Racism and Writing

deadline for submissions: 
May 31, 2019
full name / name of organization: 
Craig A. Meyer, Texas A&M University - Kingsville
contact email:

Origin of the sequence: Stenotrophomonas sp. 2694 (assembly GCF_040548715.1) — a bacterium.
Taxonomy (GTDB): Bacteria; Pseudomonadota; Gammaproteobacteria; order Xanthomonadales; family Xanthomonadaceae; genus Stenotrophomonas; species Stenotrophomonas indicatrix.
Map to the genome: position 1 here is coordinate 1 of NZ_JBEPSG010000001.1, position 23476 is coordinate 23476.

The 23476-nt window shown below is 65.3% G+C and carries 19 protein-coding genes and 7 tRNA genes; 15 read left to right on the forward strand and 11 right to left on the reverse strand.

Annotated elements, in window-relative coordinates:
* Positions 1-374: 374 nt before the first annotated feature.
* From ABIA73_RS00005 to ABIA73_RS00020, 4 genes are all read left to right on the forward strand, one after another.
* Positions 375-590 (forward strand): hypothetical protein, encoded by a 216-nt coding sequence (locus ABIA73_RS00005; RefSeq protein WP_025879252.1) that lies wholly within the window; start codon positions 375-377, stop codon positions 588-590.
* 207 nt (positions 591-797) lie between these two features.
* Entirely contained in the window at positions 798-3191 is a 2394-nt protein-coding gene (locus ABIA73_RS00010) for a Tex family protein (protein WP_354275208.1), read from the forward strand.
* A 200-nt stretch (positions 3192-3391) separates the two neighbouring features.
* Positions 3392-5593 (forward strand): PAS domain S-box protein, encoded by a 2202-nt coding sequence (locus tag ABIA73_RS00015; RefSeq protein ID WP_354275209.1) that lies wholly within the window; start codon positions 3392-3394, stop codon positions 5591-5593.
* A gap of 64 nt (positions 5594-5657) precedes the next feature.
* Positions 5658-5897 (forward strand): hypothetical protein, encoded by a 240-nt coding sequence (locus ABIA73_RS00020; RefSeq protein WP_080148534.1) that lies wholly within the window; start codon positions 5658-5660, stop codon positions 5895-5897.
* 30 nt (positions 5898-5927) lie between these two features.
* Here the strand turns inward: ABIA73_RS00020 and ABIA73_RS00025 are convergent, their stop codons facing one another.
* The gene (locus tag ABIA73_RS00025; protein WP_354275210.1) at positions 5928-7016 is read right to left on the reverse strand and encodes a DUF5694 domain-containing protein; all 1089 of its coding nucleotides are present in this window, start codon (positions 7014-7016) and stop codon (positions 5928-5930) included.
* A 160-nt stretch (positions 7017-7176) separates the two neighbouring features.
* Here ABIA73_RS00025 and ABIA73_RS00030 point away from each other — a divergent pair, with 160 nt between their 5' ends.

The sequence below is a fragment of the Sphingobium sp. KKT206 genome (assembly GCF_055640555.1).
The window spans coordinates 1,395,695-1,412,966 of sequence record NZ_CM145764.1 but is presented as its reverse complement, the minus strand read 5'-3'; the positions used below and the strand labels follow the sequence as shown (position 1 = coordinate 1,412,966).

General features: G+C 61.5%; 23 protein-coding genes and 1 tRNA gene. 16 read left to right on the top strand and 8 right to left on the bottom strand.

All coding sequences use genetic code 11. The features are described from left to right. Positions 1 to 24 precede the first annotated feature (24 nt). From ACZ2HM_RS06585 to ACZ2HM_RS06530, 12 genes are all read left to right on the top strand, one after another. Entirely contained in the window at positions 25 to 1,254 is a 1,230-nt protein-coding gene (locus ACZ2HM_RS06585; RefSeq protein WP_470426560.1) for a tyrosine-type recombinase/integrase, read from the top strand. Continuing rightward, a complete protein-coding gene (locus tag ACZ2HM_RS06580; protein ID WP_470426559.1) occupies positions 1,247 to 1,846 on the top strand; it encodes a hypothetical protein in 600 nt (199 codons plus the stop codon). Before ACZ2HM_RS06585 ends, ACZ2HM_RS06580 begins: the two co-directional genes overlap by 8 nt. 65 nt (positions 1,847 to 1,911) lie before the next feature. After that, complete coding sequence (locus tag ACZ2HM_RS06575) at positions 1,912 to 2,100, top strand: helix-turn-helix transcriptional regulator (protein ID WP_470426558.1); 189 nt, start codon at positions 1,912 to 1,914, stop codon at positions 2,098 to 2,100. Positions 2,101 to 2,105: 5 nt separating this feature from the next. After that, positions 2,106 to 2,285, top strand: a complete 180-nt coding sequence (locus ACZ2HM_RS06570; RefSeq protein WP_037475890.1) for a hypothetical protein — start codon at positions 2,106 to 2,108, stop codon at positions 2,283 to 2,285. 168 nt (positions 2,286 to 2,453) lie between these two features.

The topic of writing, rhetoric, and racism is one some scholars have addressed and some have ignored. This proposed collection will seek to open dialogue, drive understanding, and support teaching about racism, rhetoric, and writing (studies). It seems with every step forward to a more inclusive society, we are forced back that step or more in another direction. We can take a forceful step forward and hold our ground. This modern collection will help drive our discipline into open discussion and supportive action, while being mindful of the important voices, wisdom, and insight of previous scholars and voices. Below are some brief ideas as suggestions, certainly not all inclusive or exhaustive:- How has/does racism in America affected the teaching of writing?- How have our textbooks reinforced or worked against racist thinking/behavior?- What teaching strategies/assignments/etc. lead to open discussions about racism? What kind of questions should we ask (and what kind should we not)?- How have personal experiences (seeing or otherwise) with racist behavior/discourse directed your teaching? Affected your workplace? Driven your scholarship?- How can those in privileged positions (rank, skin tone, etc.) use that privilege appropriately?- How have social movements (e.g. Civil Rights, #MeToo, #BLM) affected the teaching of writing (or have they)? What can we take away from social movements to improve our classrooms?- What problems arise, if any, with the use of "People of Color" or "Person of Color"? What options do scholars have to address this phrasing?- What can/should we, as a discipline, actively do in our classrooms? What readings can we use?- How can popular writers be useful in discussions about race (T. Coates, C. West, J. Baldwin, A. Thomas, etc.)?- How does political discourse drive this discussion? (Perhaps too, why does it?)- In what ways can we use our abilities at deciphering language to educate people? (dog whistle discourse, etc.)- What role does history play into our teaching about racism? How much history do we need to teach in order to have these kinds of discussions in our classes? HOW TO SUBMIT A PROPOSAL: please submit to (craig.meyer@tamuk.edu OR craigAmeyer@gmail.com) a (max) 500-word proposal, your name, a brief bio, and valid email address by May 31, 2019. Proposals can be academic, personal experience (narrative), or other in nature. Editor(s) will acknowledge all proposals. Decisions will be made by the editing team by June 30, 2019 (roughly). Later deadlines to follow. (Goal for final publication will be in 2020 or early 2021.) Final essays should be 5000-6000 words (including works cited), provide an abstract, and keywords. Once a publisher is secured, citation style will be passed along to contributors. If you are intereested in being part of the editorial team or willing to help secure a publisher, please also contact (craig.meyer@tamuk.edu OR craigAmeyer@gmail.com)